Monday, October 2, 2017

Hot Wheels Olds 442 W-30 (DYB56) - 2 of 8 from 2017 Happy Halloween Series

Here is the 2nd car in the 2017 Happy Halloween 8 car series. These are sold exclusively at Kroger's. This is the first licensed car in the bunch - the Olds 442 W-30 (DVB56). I like seeing a licensed model in the series, but would have preferred a car that's not "lifted". But, given the series it appears in, I'm OK with the model over-all, as I like the new wheels, and the tampos look good in this series. The haunted school house is a $1 find from Dollar General. I repainted it to the best of my abilities - the kid knocking at the door isn't great, but still better than the "before".



Sunday, October 1, 2017

Hot Wheels Ratical Racer (DYB55) - 1 of 8 from 2017 Happy Halloween Series

October is here, so it's time to showcase Hot Wheels' 2017 Happy Halloween series. This year's offering is an eight-car series with a mix of licensed and original offerings. These are sold exclusively at Kroger Grocery Stores. What is especially nice for this year's collection is the premier of a new series of wheels - the HW Skull.

First off is the Ratical Racer. I'm not a fan of rat rods to begin with, and the purple plastic seems an odd choice for the engine. But, especially from the front, the car presents a sinister profile and seems like an appropriate choice for this series. Not my favorite casting, but the tampos and wheels make it an OK model.



Sunday, August 27, 2017

Space Robot by Ja-Ru

I used to purchase my fair share rack toys with money earned from my paper route. This Space Robot is more recent example, but certainly upholds the basic tenants of rack toys. I got it for a couple of bucks at a Kroger, and it reminds me of the Micronauts Force Commander. I don't know if it was deliberate or not, but the resemblance is there.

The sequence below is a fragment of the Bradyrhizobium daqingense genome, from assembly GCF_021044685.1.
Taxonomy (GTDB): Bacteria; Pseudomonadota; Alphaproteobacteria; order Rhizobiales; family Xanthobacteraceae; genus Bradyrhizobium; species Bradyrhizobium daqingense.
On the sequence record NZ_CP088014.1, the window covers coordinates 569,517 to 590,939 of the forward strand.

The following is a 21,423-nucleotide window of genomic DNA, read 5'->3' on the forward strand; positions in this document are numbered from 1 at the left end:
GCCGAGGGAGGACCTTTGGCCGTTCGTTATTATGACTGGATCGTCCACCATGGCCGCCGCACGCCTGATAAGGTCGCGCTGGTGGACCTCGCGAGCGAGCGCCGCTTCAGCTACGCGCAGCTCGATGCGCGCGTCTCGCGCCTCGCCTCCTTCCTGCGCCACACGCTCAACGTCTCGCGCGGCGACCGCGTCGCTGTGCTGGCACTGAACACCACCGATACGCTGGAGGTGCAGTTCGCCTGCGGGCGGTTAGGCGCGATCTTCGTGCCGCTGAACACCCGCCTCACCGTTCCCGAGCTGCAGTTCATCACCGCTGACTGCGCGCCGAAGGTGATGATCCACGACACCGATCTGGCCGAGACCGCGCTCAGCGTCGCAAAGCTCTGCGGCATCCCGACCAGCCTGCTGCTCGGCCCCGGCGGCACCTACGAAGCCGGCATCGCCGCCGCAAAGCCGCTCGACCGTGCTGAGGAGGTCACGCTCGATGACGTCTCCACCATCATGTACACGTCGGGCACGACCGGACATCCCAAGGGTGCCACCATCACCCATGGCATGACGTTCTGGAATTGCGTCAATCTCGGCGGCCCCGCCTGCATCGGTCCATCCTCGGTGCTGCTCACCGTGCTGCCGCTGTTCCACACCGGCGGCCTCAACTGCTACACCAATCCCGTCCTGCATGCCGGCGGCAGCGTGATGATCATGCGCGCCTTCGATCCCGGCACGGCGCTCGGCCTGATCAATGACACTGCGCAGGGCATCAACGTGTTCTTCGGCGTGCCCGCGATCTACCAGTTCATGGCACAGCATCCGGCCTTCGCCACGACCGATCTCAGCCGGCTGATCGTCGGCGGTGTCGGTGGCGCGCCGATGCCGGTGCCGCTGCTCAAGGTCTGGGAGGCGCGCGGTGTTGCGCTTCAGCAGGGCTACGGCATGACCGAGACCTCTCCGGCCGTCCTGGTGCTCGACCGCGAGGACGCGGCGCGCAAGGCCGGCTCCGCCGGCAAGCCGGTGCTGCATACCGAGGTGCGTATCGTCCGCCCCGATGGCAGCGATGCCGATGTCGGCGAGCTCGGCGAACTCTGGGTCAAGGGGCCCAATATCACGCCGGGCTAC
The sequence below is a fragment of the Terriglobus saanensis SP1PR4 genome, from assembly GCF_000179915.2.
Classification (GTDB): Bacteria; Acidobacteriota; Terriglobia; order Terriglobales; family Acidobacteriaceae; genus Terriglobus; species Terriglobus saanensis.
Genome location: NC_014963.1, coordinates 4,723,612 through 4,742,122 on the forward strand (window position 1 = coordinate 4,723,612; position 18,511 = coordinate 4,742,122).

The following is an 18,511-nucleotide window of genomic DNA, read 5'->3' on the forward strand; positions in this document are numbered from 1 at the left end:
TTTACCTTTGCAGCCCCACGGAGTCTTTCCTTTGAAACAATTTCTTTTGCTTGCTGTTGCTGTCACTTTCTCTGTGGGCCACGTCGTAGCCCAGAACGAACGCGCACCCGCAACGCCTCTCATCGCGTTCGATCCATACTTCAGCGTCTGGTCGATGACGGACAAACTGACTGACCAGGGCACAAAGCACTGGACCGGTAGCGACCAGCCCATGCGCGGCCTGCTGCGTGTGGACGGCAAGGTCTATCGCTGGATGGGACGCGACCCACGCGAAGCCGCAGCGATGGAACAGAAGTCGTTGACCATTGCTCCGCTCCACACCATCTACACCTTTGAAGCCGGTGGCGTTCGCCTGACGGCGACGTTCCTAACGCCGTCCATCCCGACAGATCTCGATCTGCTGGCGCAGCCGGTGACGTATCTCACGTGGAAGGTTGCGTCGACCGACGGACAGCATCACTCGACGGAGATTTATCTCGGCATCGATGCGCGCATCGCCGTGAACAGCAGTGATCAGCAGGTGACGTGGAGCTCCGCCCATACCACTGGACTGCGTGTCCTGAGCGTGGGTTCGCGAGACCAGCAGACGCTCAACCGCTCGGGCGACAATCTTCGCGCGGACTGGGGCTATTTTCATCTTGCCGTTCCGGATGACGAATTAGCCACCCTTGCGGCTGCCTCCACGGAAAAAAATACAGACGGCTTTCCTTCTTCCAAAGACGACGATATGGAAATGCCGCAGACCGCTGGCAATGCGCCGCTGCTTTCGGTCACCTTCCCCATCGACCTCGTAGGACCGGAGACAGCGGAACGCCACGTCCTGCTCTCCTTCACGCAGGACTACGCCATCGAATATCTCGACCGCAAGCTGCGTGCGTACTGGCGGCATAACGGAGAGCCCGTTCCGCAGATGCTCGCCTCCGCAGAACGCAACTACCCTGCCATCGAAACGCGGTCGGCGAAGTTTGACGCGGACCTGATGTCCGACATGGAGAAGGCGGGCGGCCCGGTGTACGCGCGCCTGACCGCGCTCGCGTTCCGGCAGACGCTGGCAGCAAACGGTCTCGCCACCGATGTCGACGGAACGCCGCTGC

Force Commander photo from here.

Marchon Air Commander from the Mysterians collection.

Convertible toys were taking off in the mid-80s, with Transformers first hitting the market in 1984. Marchon released a line of convertible robots in 1984, too. This was the Mysterians, a line of 6 figures, including Air Commander. I had one of these, the Major Repair Robot, which is surprising as I don't remember still buying toys this late into the eighties.

I love the schematic included as card art (images from here). Air Commander comes equipped with "Twin movable radar sensitive radar guns [that] provide front & rear attack defense". "Head shield opens to reveal x-ray scanner eyes". "Hidden body compartment hides swivel laser arms". "Armor plated droid is computer controlled from central attack station". "Central compartment flips down to release secret RADAR droid". "Side panels open to expose 2-way terrain stabilizers & movable roller wheels".


Johnny Lightning 1930s Batgyro

Johnny Lightning used to sell a model kit of the 1930s Batgyro. It was a "fiddly" kit, with small parts and no good way to assemble except for using super glue, which is not my forte. Here is the assembled kit. Looks good despite my lack of talent. The Batcave is a recent offering from Jada. Not really to scale, but not a lot is available for a Batcave in smaller scales. The Batman figure is from Zerboz.


Saturday, August 26, 2017

UH-60 Blackhawk helicopter

I'm calling this a Blackhawk, because it's clearly based or inspired on the Army Helicopter.

For the price - $3 or $4 bucks if I remember correctly - it's not too shabby. Based on the figures I would put this around 1:48 scale. I love the landing gear - gives it a "tricked out" vibe. It's got a friction motor, which explains the mag wheels. I would have preferred a color scheme that more closely matches the US Army markings, but it's a toy and would never look realistic. The plastic wing and undercarriage are reacting poorly to the lighting and are becoming discolored. The pilots are molded in a realistic shade of silver. I'm keeping it - at least it might look good with some toy soldiers.

Piasecki HUP Retriever from Amercom

Here is a Piasecki HUP Retriever from Amercom. Diecast, and 1/72 scale, it is a nice model of a Cold War helicopter. Piasecki renamed itself to Vertol, and later merged with Boeing. This is the Naval version, originally known as the HUP-2 Retriever. The Army had its own version, the H-25 Mule. The military services standardized their nomenclature sometime in the early 1960s, and this helicopter became known as the UH-25B. The models sell for 12-18 dollars, so the detail and quality is good for the price.